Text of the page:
Same same but difficult

So I’ve been getting out and using transport and so far I have no scars to show for it (the only scar I have on my face is from hitting my head on a chair while frantically cleaning up before leaving Australia :P).  The main thing that has changed for me is an increased sense of autonomy and an understanding of what other people are going through when they are getting around their city of hanoi.  So in the heat I have pedaled, walked, ridden, waited and hopped on bicycles, motor bikes, taxis, buses and my own two feet to feel what it’s like to move around hanoi – I don’t have the grace, the poise or the compacency of residents who are familiar with the system, but I have one week to get there – so let’s go through my first attempts at the bicycle and then I’ll get back to you about my motor bike and bus experiences…

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Bicycle – it was a fine sunday morning in the suburbs of hanoi.  With map in a hand and feeling generally comfortable weaving my way through traffic on a bicycle I decided I could ride to meet my friend in the wild west of hanoi.  This involved riding along two very wide roads which were connected by a more human sized street – I think around 10km in total.  I guess the vasts roads feel safe because there is lots of room but they are not pleasant, particularly in the heat.  It feels like there is heat radiating towards you from every direction and the space makes you feel very exposed.  I guess the only comforting things around you are the people and your fashionable face and body covering clothing (pictures to follow).  Riding a bicycle does allow you to ride as close to the right side (close to the curb) as you like as long as you are comfortable swerving for ANY traffic entering from the right.  It’s also important to be aware of the girl on the fancy scooter who spots some avocados she wants and spontaneously swings her machine to the curb to have an animated and seemingly long conversation with the avocado seller as she shakes the fruit to check whether they will make awesome smoothies.  Anyway, things happen on the road – people pull over, talk and text as if full concentration and being predictable aren’t too important to keep the road functioning…  and the buildings around you are actually really interesting – ranging from advertisement filled plain but colourful buildings to very ornate and interesting architecture.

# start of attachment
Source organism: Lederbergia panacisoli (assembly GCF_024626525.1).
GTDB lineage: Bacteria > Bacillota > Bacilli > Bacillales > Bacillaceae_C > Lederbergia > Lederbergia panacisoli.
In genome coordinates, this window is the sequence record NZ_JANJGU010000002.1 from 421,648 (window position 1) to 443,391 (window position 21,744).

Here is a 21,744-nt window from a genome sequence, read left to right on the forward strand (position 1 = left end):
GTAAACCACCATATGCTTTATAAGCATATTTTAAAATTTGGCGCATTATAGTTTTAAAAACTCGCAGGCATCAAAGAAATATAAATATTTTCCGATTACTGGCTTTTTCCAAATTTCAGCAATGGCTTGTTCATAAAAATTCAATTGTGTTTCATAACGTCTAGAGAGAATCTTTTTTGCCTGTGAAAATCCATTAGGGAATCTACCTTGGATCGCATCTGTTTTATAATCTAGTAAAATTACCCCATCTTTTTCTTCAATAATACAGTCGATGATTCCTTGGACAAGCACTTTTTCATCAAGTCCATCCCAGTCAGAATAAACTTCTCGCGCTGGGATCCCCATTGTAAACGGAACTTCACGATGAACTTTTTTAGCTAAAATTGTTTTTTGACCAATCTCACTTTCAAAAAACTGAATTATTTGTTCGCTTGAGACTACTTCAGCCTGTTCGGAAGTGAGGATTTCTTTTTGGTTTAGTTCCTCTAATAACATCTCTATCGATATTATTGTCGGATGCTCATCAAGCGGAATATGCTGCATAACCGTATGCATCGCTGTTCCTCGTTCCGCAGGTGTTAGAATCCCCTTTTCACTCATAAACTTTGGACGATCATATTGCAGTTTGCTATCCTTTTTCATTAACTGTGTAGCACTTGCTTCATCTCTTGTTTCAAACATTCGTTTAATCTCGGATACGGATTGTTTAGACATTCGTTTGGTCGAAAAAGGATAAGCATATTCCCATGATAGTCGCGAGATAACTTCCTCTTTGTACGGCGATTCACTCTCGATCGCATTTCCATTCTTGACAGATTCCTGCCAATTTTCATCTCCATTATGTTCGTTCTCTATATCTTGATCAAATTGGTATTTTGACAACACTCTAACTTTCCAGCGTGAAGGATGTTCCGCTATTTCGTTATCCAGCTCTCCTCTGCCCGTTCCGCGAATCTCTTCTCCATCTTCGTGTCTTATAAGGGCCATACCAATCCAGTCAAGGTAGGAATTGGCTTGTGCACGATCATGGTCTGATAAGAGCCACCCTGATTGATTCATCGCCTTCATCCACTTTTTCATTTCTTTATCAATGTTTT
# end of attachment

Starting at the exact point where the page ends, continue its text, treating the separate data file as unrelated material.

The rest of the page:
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OK, I feel like I got destracted from my bicycle riding for a second there – an easy thing to do in hanoi.  I have to admit there is some shade and being close to the curb allowed me to take advantage of the trees that line sections of the road.  But then I did find myself wanting to overtake all sorts of vehicles and realising that my style of bicycle riding was probably a bit vigorous for hanoi because I was overtaking bicycles like they were standing still.  I guess I was hitting a high cadence on my little one speed pink machine.   Maybe I needed to learn to chill out and just cruise along or pick up passengers to weigh myself down.  The locals almost look like they are meditating as they pedal along.  I arrive at my destination after asking directions a few times along the way and feeling proud of myself for negotiating intersections where you feel like the movements of the vehicles and people could only have been co-ordinated to work through an arduous rehearsal schedule like it was a dance routine.  And when you ask local people how their traffic system works (as in how they co-ordinate between themselves who gives way to who) they look at you a bit confused and say they just drive slowly and it’s ok….

Once I arrived at my destination a young girl helped me out by telling me to park my bicycle around the side – and as I rode around I saw motor bikes and bicycles swarming towards a massive shed -there was about a hectare of underground parking for bicycles and bikes and it was all being used.  It was free to park my bike and I got a ticket and the corresponding number was drawn on my bicycle.  It felt like we were being processed as people lined up their bikes, gave their bags to a locker service and headed off to a typical suburban mall.

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Since my first ride I have taken the opportunity to ride into the city.  On the more narrow roads you feel more like you are part of a river.  You know that the people around you that are heading in the same direction as you are protecting you and I guess you are protecting them.  There were a few times I didn’t want to stop or turn because it felt like a tide was pushing me along – but once you realise you can stop almost anywhere or turn left from the right hand ‘lane’ (there aren’t really any lanes), you realise you have lots of freedom and friends.  I guess the trick is not to get arrogant with your assumption that we are all giving way to each other.

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Another interesting experience is dinking my housemate through the market.  Luckily my seat is a bit low as I had to stop a few times and tried to keep going without wobbling as there was no room for such nonsense – bicycles, people, trucks, motorbikes and chickens all shared the road and my passenger was carrying precious eggs for dinner.  The markets are lively and people seem unpredictable but yet bike riders always seem ready to move the right way to avoid them.  I guess the locals make it all look so easy ….

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